Monday, June 24, 2019

Artist Lisa Murphy at work on Tramore Prom.

The girl on the Prom making the Dolphin and marking out redemption

IT’S May and the sun has put his morning hat on for the Tramore Promenaders. For those in the know, it’s a casual saunter amongst, well, those in the know. Because everyone seems to know everyone else. Mostly retirees. But this time, there’s something pretty unusual in the mix. There’s a talented artist at work here on the promenade floor. Gorey’s Lisa Murphy who tells me that she’s been a blaa for the last twenty years.  Sketching, blocking out, outlining, mixing colours and answering the many questions that are coming her way and thanking the well-wishers for their interest… “I love talking to people… encouraging… interacting… appreciating… it’s what it’s all about really,” says Lisa.

Performance art in an accidental street-stage that draws everyone into the artistic experience. There’s redemption at work here. And healing.  Because a number of the watchers are in extremis – recovering from operations or awaiting one. Like me. And artistic experiences such as this are therapeutic and spirit-lifting because, as Lisa says, “a picture is a gift from the artist to the community”.

Artist Lisa Murphy

Like everyone, I’m fascinated by the process. And the mystery of the girl in the dungarees that carry the imprint of many canvasses and walls who beams smiles to all and sundry. Every day I come to see just what’s happened in the last 24 fours. At first, it’s a pool of ocean blue that etches and extends itself in a seemingly casual outline on the promenade floor. Next day deeper shades of blue sink into the picture along with an imagined sea floor of orange coral and green weed.

And now the dolphin starts to take shape. Bottle-nosed, ear-conscious, dorsal-diving, face-friendly toothy-grinning mariner’s friend. This chap has a character all of his own and is going to be a winning feature on this year’s prom. And guess what? Next day hasn’t he just gone and got friends! Golden fish that float above, below and alongside him in his watery garden of blue.

The work is commissioned by Tramore Tidy Towns and Waterford Council with the theme of making Tramore beach a clean playground for young and old.  It’s a sort of triptych narrative with two more promenade-floor murals to follow. One depicts left-behind beach-litter and another paints the efforts of volunteers to clean up afterwards.  Taken together the pictures represent the what-is and what-could-be if we all band together for the sake of the environment and for ourselves. And the generations that will follow us who will all use the beach, as all the generations before us have, because such things are in our care as we pass through.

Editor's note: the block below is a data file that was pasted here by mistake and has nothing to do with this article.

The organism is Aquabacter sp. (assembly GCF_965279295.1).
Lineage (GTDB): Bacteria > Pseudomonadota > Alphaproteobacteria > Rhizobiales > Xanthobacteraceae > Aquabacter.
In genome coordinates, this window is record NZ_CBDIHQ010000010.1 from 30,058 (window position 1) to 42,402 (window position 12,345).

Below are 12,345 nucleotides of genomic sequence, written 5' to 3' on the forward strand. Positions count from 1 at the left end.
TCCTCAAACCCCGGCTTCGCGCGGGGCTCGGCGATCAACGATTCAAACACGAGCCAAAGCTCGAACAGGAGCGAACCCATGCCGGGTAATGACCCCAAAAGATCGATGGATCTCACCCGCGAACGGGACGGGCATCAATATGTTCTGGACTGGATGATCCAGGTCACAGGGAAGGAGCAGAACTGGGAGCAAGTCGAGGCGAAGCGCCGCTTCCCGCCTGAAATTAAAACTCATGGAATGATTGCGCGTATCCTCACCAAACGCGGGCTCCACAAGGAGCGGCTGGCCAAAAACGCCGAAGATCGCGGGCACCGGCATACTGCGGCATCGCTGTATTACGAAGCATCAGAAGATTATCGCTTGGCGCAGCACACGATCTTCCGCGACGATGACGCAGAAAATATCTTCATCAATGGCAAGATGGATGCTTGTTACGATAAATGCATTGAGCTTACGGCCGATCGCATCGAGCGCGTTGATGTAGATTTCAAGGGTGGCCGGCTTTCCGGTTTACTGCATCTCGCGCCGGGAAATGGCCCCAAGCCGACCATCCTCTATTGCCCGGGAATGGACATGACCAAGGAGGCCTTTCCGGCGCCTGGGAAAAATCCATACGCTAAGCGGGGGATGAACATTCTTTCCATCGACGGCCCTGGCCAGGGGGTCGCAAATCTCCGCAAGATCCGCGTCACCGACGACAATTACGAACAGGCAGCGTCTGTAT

Lisa Murphy is creature-creator in this accidental performance art experience. I know because I summon up the courage to ask her. Originally from Gorey and inspired by her art teacher Eamonn Carter, Lisa has studied at Ballyfermot Art College and later at D.I.T. and has an exhibition currently hanging at Loco Restaurant beside Ardkeen Shopping Centre. She’s leading a walls project with five Transition year classes in Loreto, Wexford and also teaches some special needs classes elsewhere which she loves. She’s been doing walls now for some twenty years and also works with Spraoi… “they build it and I paint it”. She’s getting married at the end of the summer to Gavin who’s got a band with the intriguing title of 100 Mornings.  “I can’t wait,” says Lisa.

I just love what this Wexford-born artist is doing. I’m fascinated at the process of the creation of a work of art on a beach promenade that has been sitting here for over a hundred years and has just been waiting for somebody like Lisa. It’s painted with love and suffused with a deep feeling for community and local lore and legend.

No one ever thought of this until Lisa came along. With her paints and her brushes and splattered dungarees and her talent and her imagination. And her welcome as broad as the bay that inspires her. And her pride at seeing her work appreciated as the promenaders stop to watch, to wonder and to be dazzled. And to compliment the girl in the paint-splattered dungarees whose smile matches the dolphin’s.

Maybe that’s where he got his dancing eyes.

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By Pat McEvoy
Contact Newsdesk: 051 874951

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